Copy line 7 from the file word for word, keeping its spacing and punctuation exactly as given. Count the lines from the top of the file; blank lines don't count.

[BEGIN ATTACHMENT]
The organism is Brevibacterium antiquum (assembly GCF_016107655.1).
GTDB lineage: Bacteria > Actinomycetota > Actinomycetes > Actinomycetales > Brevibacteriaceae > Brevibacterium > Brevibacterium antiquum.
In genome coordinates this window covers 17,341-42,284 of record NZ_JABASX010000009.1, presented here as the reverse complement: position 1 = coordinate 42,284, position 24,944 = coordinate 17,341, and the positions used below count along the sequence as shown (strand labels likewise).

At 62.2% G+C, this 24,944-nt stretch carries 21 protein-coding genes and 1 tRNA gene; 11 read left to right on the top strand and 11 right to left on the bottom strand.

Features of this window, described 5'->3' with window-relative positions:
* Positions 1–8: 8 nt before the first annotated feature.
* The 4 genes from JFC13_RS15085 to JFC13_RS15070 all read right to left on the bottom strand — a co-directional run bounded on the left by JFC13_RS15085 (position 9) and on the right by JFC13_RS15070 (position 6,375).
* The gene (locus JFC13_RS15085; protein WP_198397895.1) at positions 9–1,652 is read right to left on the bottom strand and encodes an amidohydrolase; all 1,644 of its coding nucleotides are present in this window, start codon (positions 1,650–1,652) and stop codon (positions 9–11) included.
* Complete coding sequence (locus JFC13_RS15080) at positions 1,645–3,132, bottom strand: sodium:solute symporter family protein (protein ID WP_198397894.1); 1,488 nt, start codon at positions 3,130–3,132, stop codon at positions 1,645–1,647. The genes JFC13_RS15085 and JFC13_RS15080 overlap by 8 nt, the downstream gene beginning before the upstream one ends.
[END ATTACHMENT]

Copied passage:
* The 4 genes from JFC13_RS15085 to JFC13_RS15070 all read right to left on the bottom strand — a co-directional run bounded on the left by JFC13_RS15085 (position 9) and on the right by JFC13_RS15070 (position 6,375).